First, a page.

The current authors proposed a new woody biomass gasification method using a closed gasifier chamber [23] [24] . The closed gasifier chamber is a stainless steel vessel closed by flanges and used for a vacuum and pressurized vessel that is initially vacuumed and then pressurized during gasification process. This system has the following advantages: 1) gas produced in an indirect heating gasifier does not contain inert gas because of pre-va- cuuming process before gasification and high calorie gas is obtained; 2) reduction of tar content in gas yield is a tradeoff between increase in reaction time and deterioration of energy efficiency; 3) if a biomass stove is used for heat source, it is no need to supply electricity for the gasifier operation except for pre-vacuuming; 4) the gasifier can be used for a temporary gas storage tank after gasification is terminated. Thus, it can be expected that generated gas is used without any treatment to drive a small gasoline engine generator for electric power.

This system is supposed to use rubber wood for gasification feedstock and to supply off-grid electricity at rural areas in Indonesia. Several studies on gasification of rubber wood by direct heating have been reported [25] [26] , but research on gasification by indirect heating is very few [27] . In order to enhance efficiency of the gasifier developed by the current authors, usage of gasification agent is considered. H2O or CO2 is often added as gasification agent for woody biomass gasifier by indirect heating. Naruse et al. [28] studied effect of gasification agent on decomposition reaction using N2 as a carrier gas in a drop tube type of gasifier heated indirectly by electric furnace. They reported that H2O was effective in gasification at the temperature of lower than 1000˚C while CO2, in gasification above 1000˚C. This study aims to enhance gasification efficiency of the indirect heating gasifier, which was developed by the current authors and operated at temperature below 1000˚C. One way for enhancement of the efficiency is to use a gasification agent. According to Naruse’s result mentioned above, H2O is selected as a gasification agent for this study. Heretofore, there is no study on effect of moisture content in feedstock on gasification characteristics of woody biomass under no oxygen, no carrier gas and pre-vacuumed condition. Therefore, to examine effects of heating temperature and moisture content on gasification characteristics, experiments are carried out in the closed gasification chamber using planer dust of rubber wood for gasification feedstock.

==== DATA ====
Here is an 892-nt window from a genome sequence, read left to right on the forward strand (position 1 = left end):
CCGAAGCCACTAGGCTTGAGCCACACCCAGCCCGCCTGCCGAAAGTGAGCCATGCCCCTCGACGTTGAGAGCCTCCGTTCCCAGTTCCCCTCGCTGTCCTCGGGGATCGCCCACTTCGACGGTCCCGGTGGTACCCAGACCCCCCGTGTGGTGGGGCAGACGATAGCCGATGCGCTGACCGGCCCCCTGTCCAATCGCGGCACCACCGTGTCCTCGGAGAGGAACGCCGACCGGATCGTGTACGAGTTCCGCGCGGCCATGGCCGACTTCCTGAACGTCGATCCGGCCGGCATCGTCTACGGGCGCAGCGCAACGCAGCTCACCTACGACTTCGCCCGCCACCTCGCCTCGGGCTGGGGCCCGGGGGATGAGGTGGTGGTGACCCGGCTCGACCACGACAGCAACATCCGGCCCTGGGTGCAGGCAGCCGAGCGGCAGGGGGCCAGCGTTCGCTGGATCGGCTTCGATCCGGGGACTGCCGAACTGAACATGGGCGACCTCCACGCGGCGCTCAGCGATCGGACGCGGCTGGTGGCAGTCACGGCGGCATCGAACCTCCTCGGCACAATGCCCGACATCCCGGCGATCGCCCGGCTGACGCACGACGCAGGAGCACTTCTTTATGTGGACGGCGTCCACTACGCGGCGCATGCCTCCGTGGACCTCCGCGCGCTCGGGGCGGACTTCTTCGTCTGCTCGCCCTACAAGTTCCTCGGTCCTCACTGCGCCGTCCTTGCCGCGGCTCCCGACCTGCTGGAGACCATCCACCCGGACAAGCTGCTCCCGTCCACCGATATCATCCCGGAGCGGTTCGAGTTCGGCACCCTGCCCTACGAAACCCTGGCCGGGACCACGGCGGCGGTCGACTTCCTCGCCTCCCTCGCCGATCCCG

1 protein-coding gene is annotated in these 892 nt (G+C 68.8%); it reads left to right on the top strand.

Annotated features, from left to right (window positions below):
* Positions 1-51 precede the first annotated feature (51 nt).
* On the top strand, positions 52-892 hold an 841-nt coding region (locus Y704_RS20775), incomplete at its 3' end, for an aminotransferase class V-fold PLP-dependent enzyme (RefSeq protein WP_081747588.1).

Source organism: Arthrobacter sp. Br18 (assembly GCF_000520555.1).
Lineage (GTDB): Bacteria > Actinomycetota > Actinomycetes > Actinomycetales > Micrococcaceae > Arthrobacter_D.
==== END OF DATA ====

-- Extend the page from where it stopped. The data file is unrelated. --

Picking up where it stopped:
2. Experimental Apparatus

The closed gasifier chamber was developed by the current authors to enable gasification under no oxygen and no inert gas condition in the way that the chamber is vacuumed prior to the initiation. The chamber is heated from outside, and this condition is called indirect gasification. Therefore, a structure of gasifier is rather simple and the chamber temperature can be easily controlled as compared with a conventional fix bed type of gasifier.

The experimental apparatus is shown in Figure 1. The gasifier chamber is a cylindrical vessel of which the bottom plate is welded and is made of stainless steel. The chamber dimensions are 89.1 mm in outer diameter, 719.0 mm in height, and 3.94 × 10−3 m3 in internal volume. A compound gage with a vacuum range and valves are attached to a pipe line from a flange welded to the chamber top. A vacuum pump is used to vacuum the chamber prior to gasification, and a gas sampling bag is used to collect a gas yield after experiment. Gasification feedstock is put in a stainless steel cup and is placed at the bottom of the chamber. Then, the gasification is started after the chamber is placed in an electric furnace heated at a specified constant temperature.

3. Experimental Condition and Procedure

Rubber wood feedstock is prepared in shape of thin pieces produced by an electric planer, of which dimensions are 7 mm in length, 4 mm in width, and 0.2 mm in thickness. Result of ultimate analysis, ash and heating value of rubber wood are shown in Table 1. To remove moisture, the feedstock is heated up at 105˚C and kept at the temperature for more than 7 hours in oven. Experimental conditions are summarized in Table 2. Heating temperature is defined as preset temperature of the electric furnace. Distilled water as a gasification agent is poured over the dried feedstock of 10 × 10−3 kg to adjust prescribed moisture content. Moisture content is defined by Equation (1) on a wet state basis.

(1)

Figure 1. Experimental apparatus.

Table 1. Results of ultimate analysis, ash and heating value of rubber wood.

Table 2. Experimental conditions.

Experimental procedures are as follows:

Ÿ The feedstock sample is put into the stainless steel cup and distilled water is poured over it;

Ÿ The stainless steel cup is placed at the bottom of the chamber, then the chamber is closed with the flange;

Ÿ Air inside the chamber is suctioned by a vacuum pump until the vacuum reaches a certain level;

Ÿ The chamber is positioned in the electric furnace controlled at the preset temperature, and then gasification starts;

Ÿ When pressure inside the chamber increases and reaches plateau, small volume of generated gas is collected into the gas sampling bag to analyze gas components by a gas chromatography;

Ÿ Volume of remaining gas in the chamber is measured by downward displacement of water.

4. Experimental Result and Discussion

4.1. Total Gas Yield